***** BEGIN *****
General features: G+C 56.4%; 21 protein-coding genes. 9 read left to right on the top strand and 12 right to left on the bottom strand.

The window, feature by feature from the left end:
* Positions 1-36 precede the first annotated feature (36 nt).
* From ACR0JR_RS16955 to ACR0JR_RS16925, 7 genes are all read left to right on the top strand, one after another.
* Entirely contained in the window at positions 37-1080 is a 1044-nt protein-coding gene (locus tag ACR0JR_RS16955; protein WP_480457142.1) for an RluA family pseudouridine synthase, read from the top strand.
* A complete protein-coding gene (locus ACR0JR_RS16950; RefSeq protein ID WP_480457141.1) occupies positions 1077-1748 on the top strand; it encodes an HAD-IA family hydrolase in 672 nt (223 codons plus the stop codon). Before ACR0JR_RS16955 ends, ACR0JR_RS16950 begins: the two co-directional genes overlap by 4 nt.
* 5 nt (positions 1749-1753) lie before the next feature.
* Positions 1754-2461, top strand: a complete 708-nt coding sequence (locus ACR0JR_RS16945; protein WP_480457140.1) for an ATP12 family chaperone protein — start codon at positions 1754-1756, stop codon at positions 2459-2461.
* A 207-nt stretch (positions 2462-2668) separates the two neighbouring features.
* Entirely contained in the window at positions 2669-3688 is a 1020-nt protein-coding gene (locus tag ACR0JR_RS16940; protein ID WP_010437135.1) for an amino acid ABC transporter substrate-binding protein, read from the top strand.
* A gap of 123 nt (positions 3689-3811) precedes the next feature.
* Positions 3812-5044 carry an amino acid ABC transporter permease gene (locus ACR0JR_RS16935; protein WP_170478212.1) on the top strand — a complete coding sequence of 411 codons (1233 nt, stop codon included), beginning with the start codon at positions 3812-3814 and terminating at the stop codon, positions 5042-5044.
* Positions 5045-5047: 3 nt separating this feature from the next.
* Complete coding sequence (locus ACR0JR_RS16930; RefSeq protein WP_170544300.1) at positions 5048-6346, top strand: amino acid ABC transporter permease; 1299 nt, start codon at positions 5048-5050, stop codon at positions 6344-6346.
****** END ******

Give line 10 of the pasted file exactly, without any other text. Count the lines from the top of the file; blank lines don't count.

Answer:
* Entirely contained in the window at positions 2669-3688 is a 1020-nt protein-coding gene (locus tag ACR0JR_RS16940; protein ID WP_010437135.1) for an amino acid ABC transporter substrate-binding protein, read from the top strand.